The political instability of the Severan Period (AD 193–235) destroyed the High Imperial consensus about the Roman past and caused both rulers and subjects constantly to re-imagine and re-narrate both recent events and the larger shape of Greco-Roman history and cultural identity. This book examines the narratives put out by the new dynasty, and how the literary elite responded with divergent visions of their own. It focuses on four long Greek narrative texts from the period (by Cassius Dio, Philostratus and Herodian), each of which constructs its own version of the empire, each defined by different Greek and Roman elements and each differently affected by dynastic change, especially that from Antonine to Severan. Innovative theories of narrative are used to produce new readings of these works that bring political, literary and cultural perspectives together in a unified presentation of the Severan era as a distinctive historical moment.Read more
- Traces the effects of political change on the broader cultural scene in the Roman Empire
- Places Roman-era Greek literature in a political context
- Applies the methodology of narrative world-building to ancient historiography
Reviews & endorsements
'[A] very readable volume, which is well-produced … based on the successful use of novel approaches and original questions. It will surely be essential reading for students and specialists in Classics and Roman imperial history.' Alexander V. Makhlaiuk, Bryn Mawr Classical Review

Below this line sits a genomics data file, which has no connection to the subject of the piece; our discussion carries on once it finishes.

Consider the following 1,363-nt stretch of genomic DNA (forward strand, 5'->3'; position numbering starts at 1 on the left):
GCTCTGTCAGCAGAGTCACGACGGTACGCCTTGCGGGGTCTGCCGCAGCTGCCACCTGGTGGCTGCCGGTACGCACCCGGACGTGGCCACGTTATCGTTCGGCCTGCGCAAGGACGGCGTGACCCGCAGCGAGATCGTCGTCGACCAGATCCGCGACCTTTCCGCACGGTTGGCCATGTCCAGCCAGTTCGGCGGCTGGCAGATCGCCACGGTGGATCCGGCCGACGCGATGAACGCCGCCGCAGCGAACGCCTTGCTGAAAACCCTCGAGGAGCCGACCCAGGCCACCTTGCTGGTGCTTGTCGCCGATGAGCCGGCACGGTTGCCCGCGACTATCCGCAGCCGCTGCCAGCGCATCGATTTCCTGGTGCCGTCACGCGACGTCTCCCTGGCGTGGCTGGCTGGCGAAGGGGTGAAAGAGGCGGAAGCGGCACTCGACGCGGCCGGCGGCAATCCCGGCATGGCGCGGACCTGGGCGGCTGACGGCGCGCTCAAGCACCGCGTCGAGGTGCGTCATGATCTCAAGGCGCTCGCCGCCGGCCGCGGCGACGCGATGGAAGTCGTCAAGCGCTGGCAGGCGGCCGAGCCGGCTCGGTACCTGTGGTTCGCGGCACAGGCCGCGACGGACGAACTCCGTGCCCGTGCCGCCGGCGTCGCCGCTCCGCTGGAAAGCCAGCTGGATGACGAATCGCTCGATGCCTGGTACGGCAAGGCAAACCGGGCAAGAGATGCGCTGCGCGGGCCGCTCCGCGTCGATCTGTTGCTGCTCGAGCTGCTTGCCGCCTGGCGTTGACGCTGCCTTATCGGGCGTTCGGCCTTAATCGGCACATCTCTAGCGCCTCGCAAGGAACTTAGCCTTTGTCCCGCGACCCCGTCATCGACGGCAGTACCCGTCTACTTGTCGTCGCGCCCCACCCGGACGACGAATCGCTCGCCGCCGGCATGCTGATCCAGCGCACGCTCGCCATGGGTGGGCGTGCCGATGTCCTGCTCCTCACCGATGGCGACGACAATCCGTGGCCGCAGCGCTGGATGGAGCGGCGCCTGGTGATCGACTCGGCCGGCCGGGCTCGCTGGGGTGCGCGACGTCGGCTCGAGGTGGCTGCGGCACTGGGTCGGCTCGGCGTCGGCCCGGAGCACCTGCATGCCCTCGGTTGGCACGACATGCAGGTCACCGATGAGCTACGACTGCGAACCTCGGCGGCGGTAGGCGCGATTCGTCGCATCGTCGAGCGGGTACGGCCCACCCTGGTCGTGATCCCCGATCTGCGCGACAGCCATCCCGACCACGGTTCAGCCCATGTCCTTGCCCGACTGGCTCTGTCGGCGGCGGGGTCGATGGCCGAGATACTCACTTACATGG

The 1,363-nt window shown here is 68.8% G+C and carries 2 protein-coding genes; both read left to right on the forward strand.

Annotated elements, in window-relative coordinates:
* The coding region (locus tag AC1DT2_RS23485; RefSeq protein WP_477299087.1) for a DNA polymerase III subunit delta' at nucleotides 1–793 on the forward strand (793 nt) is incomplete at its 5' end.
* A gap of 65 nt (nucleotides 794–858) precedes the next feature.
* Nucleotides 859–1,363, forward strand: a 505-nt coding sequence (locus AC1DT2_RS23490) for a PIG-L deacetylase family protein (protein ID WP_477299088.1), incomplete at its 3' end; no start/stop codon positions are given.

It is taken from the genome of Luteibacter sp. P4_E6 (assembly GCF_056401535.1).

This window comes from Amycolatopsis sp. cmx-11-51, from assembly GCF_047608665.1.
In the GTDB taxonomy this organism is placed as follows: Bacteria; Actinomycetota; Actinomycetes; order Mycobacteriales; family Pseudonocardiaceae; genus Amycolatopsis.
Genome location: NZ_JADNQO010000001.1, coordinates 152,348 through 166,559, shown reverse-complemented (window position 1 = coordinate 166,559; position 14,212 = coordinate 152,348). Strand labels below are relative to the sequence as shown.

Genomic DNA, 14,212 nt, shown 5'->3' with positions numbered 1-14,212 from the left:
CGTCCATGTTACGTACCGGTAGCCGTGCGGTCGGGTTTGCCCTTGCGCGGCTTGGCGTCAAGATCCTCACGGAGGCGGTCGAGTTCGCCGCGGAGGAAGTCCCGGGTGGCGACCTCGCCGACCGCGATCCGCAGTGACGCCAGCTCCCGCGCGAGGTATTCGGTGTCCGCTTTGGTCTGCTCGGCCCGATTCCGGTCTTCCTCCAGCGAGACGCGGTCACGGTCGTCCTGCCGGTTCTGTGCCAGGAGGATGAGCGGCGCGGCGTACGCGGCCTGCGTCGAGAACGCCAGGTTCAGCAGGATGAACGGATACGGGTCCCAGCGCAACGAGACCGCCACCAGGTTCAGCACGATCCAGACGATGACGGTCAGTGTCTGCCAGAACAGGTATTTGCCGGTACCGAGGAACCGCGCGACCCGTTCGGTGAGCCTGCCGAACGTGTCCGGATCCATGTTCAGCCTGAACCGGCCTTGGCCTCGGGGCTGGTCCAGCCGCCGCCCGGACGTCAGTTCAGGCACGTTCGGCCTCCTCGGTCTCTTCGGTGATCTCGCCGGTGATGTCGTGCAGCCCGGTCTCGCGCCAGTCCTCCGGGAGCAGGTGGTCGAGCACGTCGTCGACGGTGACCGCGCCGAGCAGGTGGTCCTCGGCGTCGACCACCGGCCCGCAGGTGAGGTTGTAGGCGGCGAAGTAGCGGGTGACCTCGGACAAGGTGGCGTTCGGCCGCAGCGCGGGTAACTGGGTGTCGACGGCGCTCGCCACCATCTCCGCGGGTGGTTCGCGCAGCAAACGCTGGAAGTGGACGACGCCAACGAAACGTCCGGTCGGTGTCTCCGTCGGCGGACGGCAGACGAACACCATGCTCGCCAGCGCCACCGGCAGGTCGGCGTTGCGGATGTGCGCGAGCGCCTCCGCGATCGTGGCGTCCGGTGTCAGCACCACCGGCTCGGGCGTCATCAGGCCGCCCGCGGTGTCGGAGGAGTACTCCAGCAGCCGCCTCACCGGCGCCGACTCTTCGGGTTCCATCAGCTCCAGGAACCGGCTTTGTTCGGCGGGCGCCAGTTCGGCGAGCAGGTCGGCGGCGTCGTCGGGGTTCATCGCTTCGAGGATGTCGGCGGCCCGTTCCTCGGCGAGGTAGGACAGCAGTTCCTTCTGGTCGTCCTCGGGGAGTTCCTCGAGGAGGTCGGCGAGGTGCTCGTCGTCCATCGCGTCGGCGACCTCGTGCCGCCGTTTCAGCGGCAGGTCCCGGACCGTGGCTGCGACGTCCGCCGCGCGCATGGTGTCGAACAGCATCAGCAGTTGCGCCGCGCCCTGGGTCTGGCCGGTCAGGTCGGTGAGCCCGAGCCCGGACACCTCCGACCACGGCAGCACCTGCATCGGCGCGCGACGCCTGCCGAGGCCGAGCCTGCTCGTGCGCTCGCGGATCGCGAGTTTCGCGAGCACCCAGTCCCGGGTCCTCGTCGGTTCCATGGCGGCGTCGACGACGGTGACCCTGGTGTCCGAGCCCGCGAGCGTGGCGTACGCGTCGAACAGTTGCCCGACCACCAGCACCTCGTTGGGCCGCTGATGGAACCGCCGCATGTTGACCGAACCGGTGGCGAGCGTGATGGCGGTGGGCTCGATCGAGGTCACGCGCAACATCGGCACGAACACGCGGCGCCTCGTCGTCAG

Not yet reviewed
Be the first to review
Review was not posted due to profanity×
- Date Published: November 2020
- format: Paperback
- isbn: 9781107638761
- length: 352 pages
- dimensions: 230 x 150 x 20 mm
- weight: 0.5kg
- availability: Available
Table of Contents
2. From Antonine to Severan
3. Cassius Dio: the last Annalist
4. Philostratus' Apollonius: Hellenic perfection on an imperial stage
5. Philostratus' Sophists: Hellas' Antonine golden age
6. Herodian: a dysfunctional Rome
Appendix 1. The date of composition of Dio's history
Appendix 2. The dates and addressees of Philostratus' Apollonius and Sophists
Appendix 3. The date, scope and author of Herodian's history.
Sorry, this resource is locked
Please register or sign in to request access. If you are having problems accessing these resources please email firstname.lastname@example.orgRegister Sign in
You are now leaving the Cambridge University Press website. Your eBook purchase and download will be completed by our partner www.ebooks.com. Please see the permission section of the www.ebooks.com catalogue page for details of the print & copy limits on our eBooks.Continue ×
Are you sure you want to delete your account?
This cannot be undone.
Thank you for your feedback which will help us improve our service.
If you requested a response, we will make sure to get back to you shortly.×